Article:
e.g. "Lord Goring: My dear farther, only people who
look dull ever get into the House of Commons,
and only people who are dull ever succeed
"Lord Darlington: Ah, nowadays we are all of us
so hard up, that the only pleasant things to pay
are compliments. They are the only things we
These examples show that the play on words has a great influence on the reader. The speech of the hero becomes more vivid and interesting. The sound form of the word played upon may be either a polysemantic word:
e.g. "Lady Caroline: I believe this is the firstEnglish
country-house you have stayed at, Mrs.Worsley?
Have you any country? What we should call
country? Hester: We have the largest country in
or partial (complete) homonyms, as in the following example:
e.g. "Algernon: You look as if your name was Ernest.
You are the most earnest-looking person I ever
saw in my life". (p.286)
In this example there are two meanings of the word played upon in the pun: the first - the name of the hero and the second - the adjective meaning seriously-minded.
In case of homonym the two meanings of one word are quite independent and both direct. These two meanings of the pun are realised simultaneously and in the remark of one and the same person. Such examples are comparatively rare in Wilde's plays. Most of Wilde's puns are based on polysemy. Such puns are realised in succession, that is at first the word appears before a reader in one meaning and then --in the other. This realisation is more vivid in dialogues, because in such cases the pun acquires more humorous effect as a result of misunderstanding. In many cases the addressee of the dialogue is the main source of interference. His way of thinking and peculiarities of perception can explain this. Rarely the speaker himself is the source of interference (for example, if he has a speech defect). Almost all Oscar Wilde's puns based on polycemy are realised in dialogues, in fact the remark of the addressee.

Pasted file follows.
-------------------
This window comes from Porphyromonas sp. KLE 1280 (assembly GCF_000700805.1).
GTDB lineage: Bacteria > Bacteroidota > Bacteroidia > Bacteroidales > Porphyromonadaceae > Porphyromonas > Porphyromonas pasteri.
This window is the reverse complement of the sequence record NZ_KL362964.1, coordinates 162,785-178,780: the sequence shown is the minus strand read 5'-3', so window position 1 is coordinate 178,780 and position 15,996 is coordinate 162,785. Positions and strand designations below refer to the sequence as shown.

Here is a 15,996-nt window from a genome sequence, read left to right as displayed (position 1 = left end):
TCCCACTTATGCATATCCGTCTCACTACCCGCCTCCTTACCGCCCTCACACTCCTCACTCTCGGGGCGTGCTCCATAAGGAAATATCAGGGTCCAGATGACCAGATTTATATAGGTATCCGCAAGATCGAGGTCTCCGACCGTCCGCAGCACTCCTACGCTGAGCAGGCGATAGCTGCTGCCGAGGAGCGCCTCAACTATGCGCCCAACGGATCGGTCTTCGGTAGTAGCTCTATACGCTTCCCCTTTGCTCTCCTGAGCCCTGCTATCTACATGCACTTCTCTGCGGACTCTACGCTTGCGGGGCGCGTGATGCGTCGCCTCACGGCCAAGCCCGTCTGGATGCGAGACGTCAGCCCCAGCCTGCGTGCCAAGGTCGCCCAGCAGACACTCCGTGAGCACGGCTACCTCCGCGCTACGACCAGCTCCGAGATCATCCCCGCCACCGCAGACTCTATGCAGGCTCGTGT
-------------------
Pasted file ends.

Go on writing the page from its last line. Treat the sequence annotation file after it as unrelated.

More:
e.g. "Lady H.: she lets her clever tongue run away with her.
Lady C.: is that the only Mrs. Allonby allows to run
away with her?" (p.99)
In this example the pun is realised in the remark of the second person. The first meaning of the expression "to run away with" - is "not to be aware of what you are speaking", and the second meaning is "to make off taking something with you". The first meaning is figurative and the second is direct. In some cases the pun is realised in the remark of one and the same person, as in the following examples:
e.g. "Mrs. Allonby: the one advantage of playing with fire is
that one never gets even singed.
It is the people who do not know how to play with it
who get burned up".(p.100)
Here the first meaning of the expression "to play with fire" - "to singe" is direct, and the second "to spoil one's reputation" is figurative.
e.g. "Jack: as far as I can make out, the poachers are the
only people who make anything out of it." (p.297)
The first meaning of the expression: "to make out" - "to understand" is figurative, and the second - "to make benefit from something" is direct.